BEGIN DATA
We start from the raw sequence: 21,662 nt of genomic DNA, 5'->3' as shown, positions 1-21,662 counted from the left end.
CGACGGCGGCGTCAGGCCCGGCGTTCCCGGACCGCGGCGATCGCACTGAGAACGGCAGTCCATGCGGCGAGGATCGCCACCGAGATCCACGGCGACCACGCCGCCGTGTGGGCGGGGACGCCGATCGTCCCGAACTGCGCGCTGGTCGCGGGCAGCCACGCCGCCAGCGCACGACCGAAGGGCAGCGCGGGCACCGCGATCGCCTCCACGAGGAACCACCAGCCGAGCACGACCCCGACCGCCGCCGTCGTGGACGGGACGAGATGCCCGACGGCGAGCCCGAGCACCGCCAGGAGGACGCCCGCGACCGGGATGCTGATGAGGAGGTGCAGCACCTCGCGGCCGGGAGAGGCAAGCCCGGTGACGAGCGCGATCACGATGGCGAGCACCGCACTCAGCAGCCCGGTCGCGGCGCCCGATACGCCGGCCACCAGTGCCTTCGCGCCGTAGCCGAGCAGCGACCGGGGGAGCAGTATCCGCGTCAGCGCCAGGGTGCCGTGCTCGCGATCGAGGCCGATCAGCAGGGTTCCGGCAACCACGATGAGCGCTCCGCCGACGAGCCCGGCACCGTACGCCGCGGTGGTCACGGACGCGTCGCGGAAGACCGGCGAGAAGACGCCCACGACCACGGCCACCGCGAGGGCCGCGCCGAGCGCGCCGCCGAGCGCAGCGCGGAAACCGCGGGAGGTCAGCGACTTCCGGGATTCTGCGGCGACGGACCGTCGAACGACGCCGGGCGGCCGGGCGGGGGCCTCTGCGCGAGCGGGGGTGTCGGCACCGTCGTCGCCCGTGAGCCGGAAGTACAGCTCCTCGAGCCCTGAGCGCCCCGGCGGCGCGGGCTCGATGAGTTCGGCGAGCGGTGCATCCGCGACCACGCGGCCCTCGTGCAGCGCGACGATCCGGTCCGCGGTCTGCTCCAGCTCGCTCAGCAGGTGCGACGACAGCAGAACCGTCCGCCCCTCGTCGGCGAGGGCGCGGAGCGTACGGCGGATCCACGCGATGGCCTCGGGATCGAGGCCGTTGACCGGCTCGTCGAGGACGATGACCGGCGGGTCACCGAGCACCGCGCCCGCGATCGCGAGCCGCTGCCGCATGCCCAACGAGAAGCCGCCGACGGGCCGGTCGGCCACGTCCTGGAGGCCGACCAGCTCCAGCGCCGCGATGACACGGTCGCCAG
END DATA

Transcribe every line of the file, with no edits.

We start from the raw sequence: 21,662 nt of genomic DNA, 5'->3' as shown, positions 1-21,662 counted from the left end.
CGACGGCGGCGTCAGGCCCGGCGTTCCCGGACCGCGGCGATCGCACTGAGAACGGCAGTCCATGCGGCGAGGATCGCCACCGAGATCCACGGCGACCACGCCGCCGTGTGGGCGGGGACGCCGATCGTCCCGAACTGCGCGCTGGTCGCGGGCAGCCACGCCGCCAGCGCACGACCGAAGGGCAGCGCGGGCACCGCGATCGCCTCCACGAGGAACCACCAGCCGAGCACGACCCCGACCGCCGCCGTCGTGGACGGGACGAGATGCCCGACGGCGAGCCCGAGCACCGCCAGGAGGACGCCCGCGACCGGGATGCTGATGAGGAGGTGCAGCACCTCGCGGCCGGGAGAGGCAAGCCCGGTGACGAGCGCGATCACGATGGCGAGCACCGCACTCAGCAGCCCGGTCGCGGCGCCCGATACGCCGGCCACCAGTGCCTTCGCGCCGTAGCCGAGCAGCGACCGGGGGAGCAGTATCCGCGTCAGCGCCAGGGTGCCGTGCTCGCGATCGAGGCCGATCAGCAGGGTTCCGGCAACCACGATGAGCGCTCCGCCGACGAGCCCGGCACCGTACGCCGCGGTGGTCACGGACGCGTCGCGGAAGACCGGCGAGAAGACGCCCACGACCACGGCCACCGCGAGGGCCGCGCCGAGCGCGCCGCCGAGCGCAGCGCGGAAACCGCGGGAGGTCAGCGACTTCCGGGATTCTGCGGCGACGGACCGTCGAACGACGCCGGGCGGCCGGGCGGGGGCCTCTGCGCGAGCGGGGGTGTCGGCACCGTCGTCGCCCGTGAGCCGGAAGTACAGCTCCTCGAGCCCTGAGCGCCCCGGCGGCGCGGGCTCGATGAGTTCGGCGAGCGGTGCATCCGCGACCACGCGGCCCTCGTGCAGCGCGACGATCCGGTCCGCGGTCTGCTCCAGCTCGCTCAGCAGGTGCGACGACAGCAGAACCGTCCGCCCCTCGTCGGCGAGGGCGCGGAGCGTACGGCGGATCCACGCGATGGCCTCGGGATCGAGGCCGTTGACCGGCTCGTCGAGGACGATGACCGGCGGGTCACCGAGCACCGCGCCCGCGATCGCGAGCCGCTGCCGCATGCCCAACGAGAAGCCGCCGACGGGCCGGTCGGCCACGTCCTGGAGGCCGACCAGCTCCAGCGCCGCGATGACACGGTCGCCAG